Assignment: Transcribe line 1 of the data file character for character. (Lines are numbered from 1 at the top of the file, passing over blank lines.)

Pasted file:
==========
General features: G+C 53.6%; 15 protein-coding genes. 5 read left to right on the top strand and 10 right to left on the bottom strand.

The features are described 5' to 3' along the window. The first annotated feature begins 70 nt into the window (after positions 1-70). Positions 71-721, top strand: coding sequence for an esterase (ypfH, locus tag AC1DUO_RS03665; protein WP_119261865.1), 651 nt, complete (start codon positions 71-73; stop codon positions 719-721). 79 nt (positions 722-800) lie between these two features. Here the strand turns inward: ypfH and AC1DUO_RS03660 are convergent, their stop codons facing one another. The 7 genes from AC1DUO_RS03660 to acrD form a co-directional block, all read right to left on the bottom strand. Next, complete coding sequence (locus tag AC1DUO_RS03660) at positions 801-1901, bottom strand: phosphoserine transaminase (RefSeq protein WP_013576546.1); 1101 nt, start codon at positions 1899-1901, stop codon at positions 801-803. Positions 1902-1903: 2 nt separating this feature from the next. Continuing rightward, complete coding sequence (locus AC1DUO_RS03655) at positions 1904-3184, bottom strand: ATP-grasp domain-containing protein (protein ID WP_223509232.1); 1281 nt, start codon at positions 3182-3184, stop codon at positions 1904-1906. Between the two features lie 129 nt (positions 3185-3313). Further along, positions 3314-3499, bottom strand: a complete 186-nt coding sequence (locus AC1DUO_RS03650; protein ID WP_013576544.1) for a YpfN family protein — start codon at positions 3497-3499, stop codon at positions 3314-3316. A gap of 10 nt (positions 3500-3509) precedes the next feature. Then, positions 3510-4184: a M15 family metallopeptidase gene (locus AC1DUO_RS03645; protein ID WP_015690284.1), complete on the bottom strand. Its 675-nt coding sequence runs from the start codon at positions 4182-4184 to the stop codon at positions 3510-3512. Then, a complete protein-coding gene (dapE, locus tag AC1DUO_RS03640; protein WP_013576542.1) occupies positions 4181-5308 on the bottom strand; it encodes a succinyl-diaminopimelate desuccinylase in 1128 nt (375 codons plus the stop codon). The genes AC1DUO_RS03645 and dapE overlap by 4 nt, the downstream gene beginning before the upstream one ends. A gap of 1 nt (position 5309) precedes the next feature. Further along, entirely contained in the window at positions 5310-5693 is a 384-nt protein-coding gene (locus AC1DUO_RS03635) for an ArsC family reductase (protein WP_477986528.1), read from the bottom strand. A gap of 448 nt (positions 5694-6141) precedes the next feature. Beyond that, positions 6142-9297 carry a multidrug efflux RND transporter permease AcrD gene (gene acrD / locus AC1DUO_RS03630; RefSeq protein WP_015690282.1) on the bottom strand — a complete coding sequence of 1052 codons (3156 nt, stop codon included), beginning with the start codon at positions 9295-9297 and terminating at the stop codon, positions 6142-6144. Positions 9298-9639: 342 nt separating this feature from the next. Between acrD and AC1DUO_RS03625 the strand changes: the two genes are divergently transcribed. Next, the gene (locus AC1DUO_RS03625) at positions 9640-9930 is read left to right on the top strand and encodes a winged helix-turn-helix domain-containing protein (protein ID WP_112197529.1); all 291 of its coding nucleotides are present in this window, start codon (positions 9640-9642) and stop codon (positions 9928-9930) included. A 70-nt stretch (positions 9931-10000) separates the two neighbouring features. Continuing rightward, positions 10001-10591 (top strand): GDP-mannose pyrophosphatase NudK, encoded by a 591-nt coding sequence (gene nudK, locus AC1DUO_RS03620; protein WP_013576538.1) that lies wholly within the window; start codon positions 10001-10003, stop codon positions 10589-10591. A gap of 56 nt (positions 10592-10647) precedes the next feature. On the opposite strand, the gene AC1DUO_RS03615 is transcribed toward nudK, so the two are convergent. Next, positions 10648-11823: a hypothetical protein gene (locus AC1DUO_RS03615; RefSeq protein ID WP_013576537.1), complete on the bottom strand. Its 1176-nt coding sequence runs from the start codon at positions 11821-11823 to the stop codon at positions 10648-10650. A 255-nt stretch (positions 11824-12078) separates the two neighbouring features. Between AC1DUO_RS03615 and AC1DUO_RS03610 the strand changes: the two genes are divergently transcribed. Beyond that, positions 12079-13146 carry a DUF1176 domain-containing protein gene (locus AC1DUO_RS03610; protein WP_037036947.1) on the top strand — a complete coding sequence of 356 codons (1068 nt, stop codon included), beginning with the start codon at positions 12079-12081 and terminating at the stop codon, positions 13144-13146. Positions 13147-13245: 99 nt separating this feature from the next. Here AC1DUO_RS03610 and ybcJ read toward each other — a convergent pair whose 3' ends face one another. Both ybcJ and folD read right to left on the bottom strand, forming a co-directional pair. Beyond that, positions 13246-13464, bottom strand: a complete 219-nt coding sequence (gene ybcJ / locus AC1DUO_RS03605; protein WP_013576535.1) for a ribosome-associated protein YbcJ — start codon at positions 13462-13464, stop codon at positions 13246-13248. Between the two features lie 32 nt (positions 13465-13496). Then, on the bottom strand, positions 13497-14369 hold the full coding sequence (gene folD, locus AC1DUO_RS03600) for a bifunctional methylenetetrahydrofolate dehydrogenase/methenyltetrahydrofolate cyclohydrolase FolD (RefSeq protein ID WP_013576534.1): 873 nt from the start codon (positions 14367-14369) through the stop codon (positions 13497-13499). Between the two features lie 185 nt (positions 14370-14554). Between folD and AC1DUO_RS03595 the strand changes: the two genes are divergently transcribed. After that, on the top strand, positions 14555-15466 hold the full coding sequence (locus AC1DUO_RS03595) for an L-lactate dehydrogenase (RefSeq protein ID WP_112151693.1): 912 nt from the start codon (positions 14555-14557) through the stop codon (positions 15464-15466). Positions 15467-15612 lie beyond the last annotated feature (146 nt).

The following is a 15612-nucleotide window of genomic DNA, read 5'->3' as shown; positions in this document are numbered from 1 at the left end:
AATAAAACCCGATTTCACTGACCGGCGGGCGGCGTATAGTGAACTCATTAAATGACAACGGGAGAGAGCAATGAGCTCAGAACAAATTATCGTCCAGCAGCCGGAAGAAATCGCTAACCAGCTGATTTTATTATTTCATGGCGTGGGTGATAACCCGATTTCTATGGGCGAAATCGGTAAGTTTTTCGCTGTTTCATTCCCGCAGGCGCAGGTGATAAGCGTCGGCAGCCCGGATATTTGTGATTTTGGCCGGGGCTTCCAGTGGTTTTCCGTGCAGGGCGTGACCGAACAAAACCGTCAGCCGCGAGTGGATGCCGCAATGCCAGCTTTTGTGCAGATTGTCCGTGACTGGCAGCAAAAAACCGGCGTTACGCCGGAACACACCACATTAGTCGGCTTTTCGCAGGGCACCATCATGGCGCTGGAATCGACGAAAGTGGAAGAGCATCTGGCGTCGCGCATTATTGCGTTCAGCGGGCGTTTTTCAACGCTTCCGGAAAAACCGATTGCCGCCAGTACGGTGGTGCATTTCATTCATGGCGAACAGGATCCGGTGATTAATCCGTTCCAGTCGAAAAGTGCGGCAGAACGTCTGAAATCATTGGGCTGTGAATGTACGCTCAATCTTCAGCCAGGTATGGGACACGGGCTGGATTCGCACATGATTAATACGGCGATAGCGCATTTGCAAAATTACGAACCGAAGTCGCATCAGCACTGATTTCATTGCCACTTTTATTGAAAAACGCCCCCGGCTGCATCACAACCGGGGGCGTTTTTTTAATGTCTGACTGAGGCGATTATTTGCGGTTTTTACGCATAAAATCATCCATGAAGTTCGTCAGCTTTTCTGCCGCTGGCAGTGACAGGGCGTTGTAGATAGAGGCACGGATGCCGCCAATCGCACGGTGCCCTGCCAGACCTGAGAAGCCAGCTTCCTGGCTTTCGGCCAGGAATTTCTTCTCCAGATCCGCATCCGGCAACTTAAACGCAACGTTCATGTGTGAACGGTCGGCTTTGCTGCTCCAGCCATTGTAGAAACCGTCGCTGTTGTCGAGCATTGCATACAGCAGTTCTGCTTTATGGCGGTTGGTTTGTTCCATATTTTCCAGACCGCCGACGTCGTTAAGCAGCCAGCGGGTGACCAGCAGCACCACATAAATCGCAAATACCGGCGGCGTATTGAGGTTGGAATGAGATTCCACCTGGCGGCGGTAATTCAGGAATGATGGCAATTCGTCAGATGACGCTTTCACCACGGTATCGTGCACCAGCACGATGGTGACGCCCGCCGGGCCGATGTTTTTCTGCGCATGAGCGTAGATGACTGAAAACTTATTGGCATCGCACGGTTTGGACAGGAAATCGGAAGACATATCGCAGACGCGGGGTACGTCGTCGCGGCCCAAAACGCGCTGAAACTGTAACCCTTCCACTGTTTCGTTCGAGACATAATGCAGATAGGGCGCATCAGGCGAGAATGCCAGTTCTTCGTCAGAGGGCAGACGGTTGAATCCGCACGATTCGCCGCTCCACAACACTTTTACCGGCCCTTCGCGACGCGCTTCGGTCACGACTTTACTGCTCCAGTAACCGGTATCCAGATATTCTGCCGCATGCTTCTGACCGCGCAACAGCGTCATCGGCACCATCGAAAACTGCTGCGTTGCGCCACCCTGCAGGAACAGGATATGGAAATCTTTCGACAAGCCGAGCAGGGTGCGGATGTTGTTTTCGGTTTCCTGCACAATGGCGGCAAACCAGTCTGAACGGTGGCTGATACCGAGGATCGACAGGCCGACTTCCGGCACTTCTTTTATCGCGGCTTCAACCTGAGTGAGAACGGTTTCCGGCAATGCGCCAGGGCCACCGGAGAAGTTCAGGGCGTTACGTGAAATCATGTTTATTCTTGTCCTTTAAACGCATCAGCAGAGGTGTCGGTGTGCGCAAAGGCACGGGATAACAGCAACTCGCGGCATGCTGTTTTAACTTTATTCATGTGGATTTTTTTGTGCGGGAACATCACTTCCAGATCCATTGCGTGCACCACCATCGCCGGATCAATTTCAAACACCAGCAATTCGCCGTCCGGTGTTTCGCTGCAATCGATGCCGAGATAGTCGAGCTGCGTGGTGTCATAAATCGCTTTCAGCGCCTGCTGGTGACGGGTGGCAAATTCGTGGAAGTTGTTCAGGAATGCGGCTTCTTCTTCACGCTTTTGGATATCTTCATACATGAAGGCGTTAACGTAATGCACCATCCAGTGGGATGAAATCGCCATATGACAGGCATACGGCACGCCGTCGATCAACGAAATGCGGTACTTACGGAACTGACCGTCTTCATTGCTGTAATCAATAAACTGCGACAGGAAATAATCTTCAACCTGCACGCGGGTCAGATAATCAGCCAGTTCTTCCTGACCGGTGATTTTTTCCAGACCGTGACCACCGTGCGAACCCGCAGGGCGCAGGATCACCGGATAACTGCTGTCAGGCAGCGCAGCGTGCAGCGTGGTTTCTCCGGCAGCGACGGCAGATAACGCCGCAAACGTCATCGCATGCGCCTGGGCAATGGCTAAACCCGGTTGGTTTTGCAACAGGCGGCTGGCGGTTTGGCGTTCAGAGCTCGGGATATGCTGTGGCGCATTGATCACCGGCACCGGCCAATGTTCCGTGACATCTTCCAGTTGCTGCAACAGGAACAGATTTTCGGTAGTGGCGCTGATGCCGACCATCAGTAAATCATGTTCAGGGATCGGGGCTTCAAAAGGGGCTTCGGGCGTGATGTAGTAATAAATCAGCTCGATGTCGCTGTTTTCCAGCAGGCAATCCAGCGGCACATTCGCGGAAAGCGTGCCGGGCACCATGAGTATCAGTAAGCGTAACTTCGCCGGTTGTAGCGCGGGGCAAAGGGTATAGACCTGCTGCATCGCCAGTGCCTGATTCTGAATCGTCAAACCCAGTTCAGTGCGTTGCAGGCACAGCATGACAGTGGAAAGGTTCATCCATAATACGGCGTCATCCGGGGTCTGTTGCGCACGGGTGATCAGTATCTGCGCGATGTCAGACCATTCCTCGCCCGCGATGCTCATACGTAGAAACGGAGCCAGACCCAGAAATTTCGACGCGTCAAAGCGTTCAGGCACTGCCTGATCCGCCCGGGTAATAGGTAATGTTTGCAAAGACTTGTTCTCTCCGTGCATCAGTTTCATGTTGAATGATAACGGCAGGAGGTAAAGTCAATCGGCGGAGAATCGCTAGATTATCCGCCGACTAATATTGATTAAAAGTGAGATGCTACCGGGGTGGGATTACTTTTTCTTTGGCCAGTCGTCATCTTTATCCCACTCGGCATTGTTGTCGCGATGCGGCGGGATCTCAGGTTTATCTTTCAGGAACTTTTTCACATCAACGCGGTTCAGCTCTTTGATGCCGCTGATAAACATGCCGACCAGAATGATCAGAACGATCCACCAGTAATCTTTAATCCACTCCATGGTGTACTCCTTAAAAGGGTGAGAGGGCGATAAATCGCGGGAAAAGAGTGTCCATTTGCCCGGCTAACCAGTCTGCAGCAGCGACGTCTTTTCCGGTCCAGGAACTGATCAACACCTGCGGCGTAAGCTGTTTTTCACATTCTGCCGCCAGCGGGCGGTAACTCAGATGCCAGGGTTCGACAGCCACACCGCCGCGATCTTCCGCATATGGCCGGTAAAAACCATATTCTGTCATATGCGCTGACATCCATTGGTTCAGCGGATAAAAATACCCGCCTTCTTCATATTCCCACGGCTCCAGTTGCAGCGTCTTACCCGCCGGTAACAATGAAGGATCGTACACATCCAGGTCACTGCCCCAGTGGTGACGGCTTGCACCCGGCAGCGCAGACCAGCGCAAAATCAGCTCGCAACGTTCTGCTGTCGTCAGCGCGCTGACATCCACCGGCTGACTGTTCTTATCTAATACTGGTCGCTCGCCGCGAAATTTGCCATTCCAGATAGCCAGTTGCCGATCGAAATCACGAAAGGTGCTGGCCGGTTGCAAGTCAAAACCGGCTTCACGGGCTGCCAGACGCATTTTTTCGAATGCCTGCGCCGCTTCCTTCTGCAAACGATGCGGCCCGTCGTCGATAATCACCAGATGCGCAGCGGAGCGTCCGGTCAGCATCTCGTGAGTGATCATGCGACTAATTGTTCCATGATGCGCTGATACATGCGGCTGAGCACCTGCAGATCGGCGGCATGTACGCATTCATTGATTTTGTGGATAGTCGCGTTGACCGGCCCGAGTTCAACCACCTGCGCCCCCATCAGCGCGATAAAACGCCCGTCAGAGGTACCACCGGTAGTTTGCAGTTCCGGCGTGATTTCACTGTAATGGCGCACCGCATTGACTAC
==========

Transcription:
General features: G+C 53.6%; 15 protein-coding genes. 5 read left to right on the top strand and 10 right to left on the bottom strand.